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The discussion can actually be rather short if conducted by people without an agenda who know what they're talking about. As usual, EMC's spin machine is in high gear; as usual, NetApp is right on target technically. The answers to Barry's questions are 1. NAND write performance is irrelevant for flash used as a NetApp read cache because NetApp's architecture allows it to cache reads initially in its stable DRAM cache and then destage them to flash as convenient to free up the DRAM cache for new entries (that's likely what NetApp meant when it characterized the flash as a 'victim' cache, though its choice of victims might not be the the conventional one if, for example, it decided to evict the data *most* likely to be read again in order to maximize flash longevity by minimizing the flow through it). Interestingly, leveraging the existing stable DRAM cache was Barry's own answer when applied to EMC's use of flash for drives rather than cache - but not only did he ignore its applicability to NetApp's case but he also ignored the fact that his original question seemed to be about *read* caching (which of course EMC's drive-only flash approach does not support at all with flash: if you want the benefits of flash-level access performance from EMC, *all* the data that needs it must reside on its flash drives). 2. I just offered one hypothetical way that flash cache wear-out might be alleviated above. Beyond that, the victims can be destaged to flash cache in large contiguous blocks (in a manner very similar to that used by NetApp to write data efficiently to disk - see Patrick's reference to 'new wear-leveling algorithms' above), thus further minimizing flash cache write activity. And for a read cache the worst thing that can happen if a portion of the flash *does* wear out is that the data must then be fetched from disk, since the NetApp architecture is already set up to detect any such corruption even if the flash itself does not. Contrast this with conventional approaches such as EMC's in which data must be destaged in chunks far smaller than the block-erase size (at least in the kinds of small-request-intensive environments under discussion here) to specific logical locations in the flash, wholly relying upon the flash's internal wear-leveling algorithms to attempt to mitigate the resulting heavy erase/rewrite activity. In some situations, this could result in faster wear-out for the backing flash storage than NetApp's use as a cache would. 3. It's not clear why NetApp would want to use flash as a write-back cache given how well their existing DRAM cache plus bulk-write technology handles this already. It would be interesting, however, to know exactly how EMC professes to deal with the problem of data integrity in its flash *drives*, since it's difficult to see how it can ensure it against the kinds of problems that Barry envisions for cache write-back flash use without performing the same kind of mirroring and read-after-write verification that would be required of a flash write-back cache. If one doesn't take (as you apparently did above) Barry's comments as being specifically directed at NetApp's use of flash cache, one can perhaps be at least slightly more forgiving of them: they could (though it's hardly clear that they do) apply to some other vendor's use of flash as cache if it were implemented sloppily (and indeed that's a specialty of EMC spin: hypothesize the worst and let the opposition defend against it rather than make any attempt to evaluate competing products on their actual merits). However, the assumption that *anyone* will treat flash as an extension of ECC RAM rather than as a caching tier (even if it's directly connected to the system bus rather than out in the storage stack) that needs to be treated with the same skepticism as other storage tiers seems pretty far-fetched to me. Flash only modifies the existing set of trade-offs between price and performance in storage. Just as DRAM SSDs have had an enterprise niche for years, flash drives will have one for applications that need all the performance that they can get at almost any price (remove that 'almost' and they'll still use DRAM SSDs). Just as large amounts of DRAM have served effectively as (usually read) cache, so will even larger amounts of flash allow more mainstream applications to leverage the performance advantages of cache without the cost of DRAM (though where the DRAM can be shared flexibly between caching and other system uses it has added value for its higher cost). As long as flash costs over an order of magnitude more per GB than disk storage only a minority of back-end storage applications will exist for flash in large quantities (though for small installations where its cost is a relatively small proportion of the total it should enjoy increasing acceptance). So NetApp's use of it for cache during this period (however long it may last) makes perfect sense. - bill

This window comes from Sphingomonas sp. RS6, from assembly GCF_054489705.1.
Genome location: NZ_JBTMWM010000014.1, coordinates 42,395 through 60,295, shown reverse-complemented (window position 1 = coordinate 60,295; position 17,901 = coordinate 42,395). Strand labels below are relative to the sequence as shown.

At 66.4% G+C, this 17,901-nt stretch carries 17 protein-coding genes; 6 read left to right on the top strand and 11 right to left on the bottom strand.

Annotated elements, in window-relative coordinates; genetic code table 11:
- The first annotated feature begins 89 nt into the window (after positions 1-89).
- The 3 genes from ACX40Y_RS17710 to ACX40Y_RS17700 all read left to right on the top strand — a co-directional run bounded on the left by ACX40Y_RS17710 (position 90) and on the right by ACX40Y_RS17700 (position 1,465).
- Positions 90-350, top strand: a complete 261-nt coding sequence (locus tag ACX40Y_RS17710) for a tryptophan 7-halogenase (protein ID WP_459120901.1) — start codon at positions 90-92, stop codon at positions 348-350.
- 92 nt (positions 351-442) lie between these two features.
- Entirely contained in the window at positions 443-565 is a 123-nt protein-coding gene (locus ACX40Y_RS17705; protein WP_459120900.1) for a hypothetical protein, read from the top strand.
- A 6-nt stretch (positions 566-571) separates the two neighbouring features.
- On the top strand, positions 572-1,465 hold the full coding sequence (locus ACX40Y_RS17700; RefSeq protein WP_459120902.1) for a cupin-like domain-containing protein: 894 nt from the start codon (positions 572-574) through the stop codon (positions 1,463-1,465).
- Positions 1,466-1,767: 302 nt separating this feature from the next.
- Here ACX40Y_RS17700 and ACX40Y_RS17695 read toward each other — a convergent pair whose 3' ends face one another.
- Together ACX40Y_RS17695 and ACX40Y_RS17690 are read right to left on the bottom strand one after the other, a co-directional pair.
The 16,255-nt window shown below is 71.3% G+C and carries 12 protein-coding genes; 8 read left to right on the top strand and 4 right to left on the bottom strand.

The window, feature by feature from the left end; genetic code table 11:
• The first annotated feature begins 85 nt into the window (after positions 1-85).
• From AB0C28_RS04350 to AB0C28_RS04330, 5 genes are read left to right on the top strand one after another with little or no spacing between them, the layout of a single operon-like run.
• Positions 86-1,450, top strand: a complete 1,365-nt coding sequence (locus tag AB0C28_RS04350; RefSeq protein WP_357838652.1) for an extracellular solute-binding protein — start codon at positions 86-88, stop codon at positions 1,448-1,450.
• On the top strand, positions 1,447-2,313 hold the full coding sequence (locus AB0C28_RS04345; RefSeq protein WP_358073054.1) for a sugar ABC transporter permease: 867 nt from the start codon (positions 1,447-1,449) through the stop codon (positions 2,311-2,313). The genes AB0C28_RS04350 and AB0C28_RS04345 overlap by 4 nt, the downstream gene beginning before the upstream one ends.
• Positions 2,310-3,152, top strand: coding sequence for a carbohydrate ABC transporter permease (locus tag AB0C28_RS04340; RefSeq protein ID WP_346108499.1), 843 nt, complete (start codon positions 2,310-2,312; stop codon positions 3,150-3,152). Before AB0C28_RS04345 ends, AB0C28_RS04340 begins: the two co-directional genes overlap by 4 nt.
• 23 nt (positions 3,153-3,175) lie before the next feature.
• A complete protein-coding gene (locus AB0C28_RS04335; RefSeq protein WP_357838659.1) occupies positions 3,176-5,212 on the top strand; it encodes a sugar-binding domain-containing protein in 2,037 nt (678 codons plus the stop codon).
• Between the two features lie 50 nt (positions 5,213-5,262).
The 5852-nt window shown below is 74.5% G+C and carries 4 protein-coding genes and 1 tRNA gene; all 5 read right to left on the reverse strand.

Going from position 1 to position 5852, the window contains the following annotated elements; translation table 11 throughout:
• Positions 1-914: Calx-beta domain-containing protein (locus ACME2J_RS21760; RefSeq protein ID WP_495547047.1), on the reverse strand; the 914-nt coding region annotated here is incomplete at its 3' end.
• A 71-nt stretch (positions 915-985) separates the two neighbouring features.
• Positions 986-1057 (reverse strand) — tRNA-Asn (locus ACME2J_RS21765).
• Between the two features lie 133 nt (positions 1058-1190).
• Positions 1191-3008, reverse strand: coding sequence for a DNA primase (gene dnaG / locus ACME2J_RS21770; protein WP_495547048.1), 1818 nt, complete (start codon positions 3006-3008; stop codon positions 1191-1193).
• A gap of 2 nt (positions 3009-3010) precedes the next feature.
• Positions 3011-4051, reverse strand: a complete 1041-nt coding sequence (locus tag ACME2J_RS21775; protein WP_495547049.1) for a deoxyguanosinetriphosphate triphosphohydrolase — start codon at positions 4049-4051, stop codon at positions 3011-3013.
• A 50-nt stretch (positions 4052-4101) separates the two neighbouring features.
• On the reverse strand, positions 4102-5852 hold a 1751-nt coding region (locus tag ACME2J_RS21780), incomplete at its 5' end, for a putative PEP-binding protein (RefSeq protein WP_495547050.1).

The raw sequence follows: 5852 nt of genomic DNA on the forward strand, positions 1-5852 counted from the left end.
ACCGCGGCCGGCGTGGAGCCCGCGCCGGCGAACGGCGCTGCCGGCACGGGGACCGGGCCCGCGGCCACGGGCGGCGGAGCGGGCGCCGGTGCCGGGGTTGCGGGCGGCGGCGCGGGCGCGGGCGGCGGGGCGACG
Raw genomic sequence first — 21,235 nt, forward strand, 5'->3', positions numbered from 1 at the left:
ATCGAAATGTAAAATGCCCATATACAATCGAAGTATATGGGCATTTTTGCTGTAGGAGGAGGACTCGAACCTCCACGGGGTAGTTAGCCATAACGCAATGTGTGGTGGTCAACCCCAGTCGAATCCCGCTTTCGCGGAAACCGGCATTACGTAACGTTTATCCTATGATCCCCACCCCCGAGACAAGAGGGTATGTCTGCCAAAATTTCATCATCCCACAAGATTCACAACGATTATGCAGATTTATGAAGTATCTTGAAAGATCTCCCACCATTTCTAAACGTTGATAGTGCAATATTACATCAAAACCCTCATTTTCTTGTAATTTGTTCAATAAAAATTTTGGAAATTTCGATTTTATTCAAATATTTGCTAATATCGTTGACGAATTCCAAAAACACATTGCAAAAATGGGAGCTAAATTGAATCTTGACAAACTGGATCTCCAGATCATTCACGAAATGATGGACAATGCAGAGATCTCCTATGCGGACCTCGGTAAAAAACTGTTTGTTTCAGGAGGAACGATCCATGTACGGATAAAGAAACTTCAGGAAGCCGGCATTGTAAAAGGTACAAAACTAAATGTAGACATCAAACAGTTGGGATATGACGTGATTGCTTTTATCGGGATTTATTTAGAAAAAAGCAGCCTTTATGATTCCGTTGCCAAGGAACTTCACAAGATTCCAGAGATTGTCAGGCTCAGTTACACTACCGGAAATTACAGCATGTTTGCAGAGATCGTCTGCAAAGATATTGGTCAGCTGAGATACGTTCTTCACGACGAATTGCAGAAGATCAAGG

Beth, hope you don't mind if we add to the SSD debate because there's a cost factor in addition to the performance issue. By pairing SSDs in the drive capacity with automated tiered storage, users only purchase the hardware they need to house their active data. They get better performance and utilization benefits than by using SSDs for cache. Automated tiered storage increases performance by keeping frequently accessed blocks of data on tier 0 SSD storage, and moves less frequently used blocks to less expensive tiers like SATA. Without automated tiered storage, users would be required to purchase SSDs for entire volumes, driving up their costs and not full taking advantage of the performance benefits.